UM pays $4.3M to settle federal charges for stolen drugs, but criminal charges possible

Karen Bouffard
The Detroit News
University of Michigan, seen here, ranked No. 1 among Michigan hospitals, followed by Beaumont Hospital-Royal Oak and Harper University Hospital.

University of Michigan's health system will pay $4.3 million to settle charges it illegally dispensed narcotics at 15 locations, resulting in at least two overdoses and one death in 2013, the U.S. Department of Justice said Thursday.

A national drug diversion compliance consultant called the lapse inexcusable and said it exposed the UM health system to tens of millions to hundreds of millions of dollars in federal penalties. But the filing of federal criminal charges remains possible.

As part of the nation's largest-ever settlement of its kind involving allegations of drug diversion at a hospital, Michigan Medicine admitted it knowingly dispensed drugs from 15 locations that lacked necessary registration with the federal Drug Enforcement Agency from May 2012 through June 2014. 

The unregistered ambulatory care clinics failed to follow the DEA's strict requirements for inventory control, record keeping and security — leading to theft and diversion of tens of thousands of pills.

The university admitted that between May 2011 and January 2012 alone, hospital employees stole 16,000 hydrocodone pills. Investigators say many more than the 16,000 were pilfered.

"At Michigan Medicine, we take these issues very seriously and are always in the business of improving what we do.  We were not where we needed to be as a regulatory matter and, equally important, as measured against our own high standards," UM's health system said in a Thursday statement.

"We’ve made multiple, substantial improvements to our pharmacy and controlled substance processes over the last several years and expect to continue those efforts in the future."

Violations of the Controlled Substance Act could have left the university liable to penalties much larger than the $4.3 million settlement, said Bruce Wolosin, chief operating officer of the Titan Group, a DEA regulatory compliance consulting firm based in Morris County, New Jersey. 

The federal government alleges that, "at a minimum," the UM health system "committed thousands of violations" of the Controlled Substance Act.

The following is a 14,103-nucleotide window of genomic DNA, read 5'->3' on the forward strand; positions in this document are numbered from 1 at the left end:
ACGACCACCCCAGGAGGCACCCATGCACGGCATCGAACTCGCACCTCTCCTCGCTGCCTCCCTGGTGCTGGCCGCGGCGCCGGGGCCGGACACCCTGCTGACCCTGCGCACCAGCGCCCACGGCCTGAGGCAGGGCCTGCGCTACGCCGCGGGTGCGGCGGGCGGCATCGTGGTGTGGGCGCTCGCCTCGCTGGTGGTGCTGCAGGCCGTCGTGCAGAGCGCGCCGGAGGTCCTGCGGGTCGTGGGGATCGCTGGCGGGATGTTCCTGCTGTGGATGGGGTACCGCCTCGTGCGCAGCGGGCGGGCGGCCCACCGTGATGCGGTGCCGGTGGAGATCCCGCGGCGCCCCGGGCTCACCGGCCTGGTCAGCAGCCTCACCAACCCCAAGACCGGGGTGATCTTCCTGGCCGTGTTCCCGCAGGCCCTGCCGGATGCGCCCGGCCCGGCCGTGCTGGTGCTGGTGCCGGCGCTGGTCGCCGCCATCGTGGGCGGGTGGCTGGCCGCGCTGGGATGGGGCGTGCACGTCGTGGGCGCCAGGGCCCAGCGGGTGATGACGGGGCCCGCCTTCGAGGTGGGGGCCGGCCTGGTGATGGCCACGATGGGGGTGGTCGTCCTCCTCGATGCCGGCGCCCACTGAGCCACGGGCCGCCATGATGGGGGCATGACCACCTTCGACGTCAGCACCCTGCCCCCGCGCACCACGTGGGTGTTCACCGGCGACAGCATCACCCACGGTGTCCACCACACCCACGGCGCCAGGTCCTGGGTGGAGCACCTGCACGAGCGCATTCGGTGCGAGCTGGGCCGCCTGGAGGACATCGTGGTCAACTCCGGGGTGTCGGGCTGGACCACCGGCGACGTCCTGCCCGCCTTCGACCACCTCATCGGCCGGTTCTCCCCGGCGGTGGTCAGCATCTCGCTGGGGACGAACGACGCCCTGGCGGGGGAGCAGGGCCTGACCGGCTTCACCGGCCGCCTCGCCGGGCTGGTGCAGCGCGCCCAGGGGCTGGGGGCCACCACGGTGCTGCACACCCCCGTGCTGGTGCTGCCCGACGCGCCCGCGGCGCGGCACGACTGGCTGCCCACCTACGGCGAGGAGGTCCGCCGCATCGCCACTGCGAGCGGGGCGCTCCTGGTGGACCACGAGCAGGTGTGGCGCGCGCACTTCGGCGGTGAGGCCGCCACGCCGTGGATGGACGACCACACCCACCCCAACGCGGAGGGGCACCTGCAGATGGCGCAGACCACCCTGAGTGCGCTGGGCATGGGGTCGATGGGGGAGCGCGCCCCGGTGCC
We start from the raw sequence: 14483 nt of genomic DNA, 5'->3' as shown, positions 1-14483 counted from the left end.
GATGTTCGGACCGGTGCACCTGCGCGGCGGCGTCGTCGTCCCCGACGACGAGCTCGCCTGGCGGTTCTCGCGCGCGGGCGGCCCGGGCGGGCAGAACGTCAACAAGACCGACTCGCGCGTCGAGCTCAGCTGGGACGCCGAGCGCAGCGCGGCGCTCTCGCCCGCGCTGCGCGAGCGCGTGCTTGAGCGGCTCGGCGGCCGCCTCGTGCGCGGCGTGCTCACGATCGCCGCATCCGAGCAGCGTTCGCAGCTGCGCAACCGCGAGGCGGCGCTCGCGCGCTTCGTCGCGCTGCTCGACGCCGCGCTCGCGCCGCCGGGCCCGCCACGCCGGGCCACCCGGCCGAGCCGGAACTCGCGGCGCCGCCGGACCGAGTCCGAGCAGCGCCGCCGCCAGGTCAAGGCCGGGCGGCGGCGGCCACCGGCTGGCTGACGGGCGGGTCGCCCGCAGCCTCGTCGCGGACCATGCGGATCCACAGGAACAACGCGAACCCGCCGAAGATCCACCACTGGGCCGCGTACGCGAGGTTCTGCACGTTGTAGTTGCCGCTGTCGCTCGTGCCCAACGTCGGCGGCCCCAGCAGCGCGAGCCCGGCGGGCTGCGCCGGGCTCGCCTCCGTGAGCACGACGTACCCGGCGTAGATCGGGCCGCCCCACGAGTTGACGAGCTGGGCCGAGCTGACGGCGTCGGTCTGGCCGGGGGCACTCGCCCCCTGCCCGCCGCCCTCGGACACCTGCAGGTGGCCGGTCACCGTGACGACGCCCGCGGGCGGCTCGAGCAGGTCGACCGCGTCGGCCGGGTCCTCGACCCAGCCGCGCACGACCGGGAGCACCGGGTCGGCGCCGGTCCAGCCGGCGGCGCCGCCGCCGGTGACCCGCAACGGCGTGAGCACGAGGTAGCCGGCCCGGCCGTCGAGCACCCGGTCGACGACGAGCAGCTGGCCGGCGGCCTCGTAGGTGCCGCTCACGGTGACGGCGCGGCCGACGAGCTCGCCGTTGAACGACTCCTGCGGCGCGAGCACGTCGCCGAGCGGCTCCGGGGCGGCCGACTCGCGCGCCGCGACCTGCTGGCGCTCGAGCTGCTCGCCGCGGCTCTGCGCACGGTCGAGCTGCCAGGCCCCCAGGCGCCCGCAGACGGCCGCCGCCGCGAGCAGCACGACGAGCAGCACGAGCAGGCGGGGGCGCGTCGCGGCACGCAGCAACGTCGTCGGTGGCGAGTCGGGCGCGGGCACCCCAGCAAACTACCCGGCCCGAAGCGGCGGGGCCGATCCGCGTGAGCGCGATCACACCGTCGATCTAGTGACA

The settlement noted that, during the time period outlined in the charges, "a registrant who violated the (Controlled Substance Act) by distributing or dispensing a controlled substance not authorized by its registration is subject to a civil monetary penalty of up to $25,000 per violation." 

The institution is also subject to a $10,000 fine for each failure to "make, keep, or furnish any requisite record, report, notification, declaration, order or order form, statement, invoice, or information."

"Every incident is subject to a penalty," Wolosin said, "so if 30,000 pills are missing that could be 30,000 incidents." 

Subjecting the 16,000 incidents admitted to by the UM health system to federal fines could have resulted potentially in fines ranging from $160 million to $400 million. 

From April 2012 through April 2014, controlled substances were at times diverted from Omnicells — the medication inventory management and dispensing systems — located throughout health system facilities.

"Other thefts involved registered nurses who diverted controlled substances from UMHS for months, and in some instances, years," the university admitted as part of the agreement. "Some of these nurses diverted vials of fentanyl, then refilled the vials with saline before returning them to the Omnicell for administration to patients for whom fentanyl had been prescribed. Some cases of diversion went on for a significant period of time."

Under the settlement agreement, the U.S. Department of Justice still could bring criminal charges related to the allegations. Gina Balaya, spokeswoman for the U.S. Attorney's Office for the Eastern District of Michigan, did not respond when asked if criminal charges are expected. 

The DEA launched its investigation in December 2013 after a nurse was found dead at University of Michigan Hospital in Ann Arbor from an overdose of fentanyl and midazolam that was taken from a patient.  That same month, an anesthesia resident was found in cardiac arrest at the hospital after overdosing on diverted fentanyl and morphine, but was revived. 

"This hospital has absolutely no excuse whatsoever," Wolosin said.

"They are big enough to afford a compliance organization that understands the requirements, policies and procedures as promulgated by the Controlled Substance Act." 

Controlled substances were sent to the 15 unregistered sites from a University of Michigan health system location that was properly registered with the DEA — but not authorized to distribute drugs to other facilities. Investigators said the "B2 Vault" dispensed in excess of 30,000 units of controlled substances in Schedules Il through V to the unlicensed facilities.

"These transfers did not include the required DEA Form-222, and the invoices did not contain all required elements. Some transfers to UMHS researchers also lacked appropriate documentation," according to DEA findings stated in the settlement agreement. 

The $4.3 million will be paid in three installments over three years.  The agreement settles all of the government's financial claims, but the government reserved the right to file criminal charges in the future. 

In 2015, in what was then the largest settlement of its kind involving allegations of drug diversion at a hospital, Massachusetts General agreed to pay the federal government $2.3 million to resolve allegations that lax controls enabled employees to divert controlled substances for personal use. 

As in the Massachusetts General case, the University of Michigan health system agreed to implement a comprehensive corrective action plan to prevent, identify and address future diversions.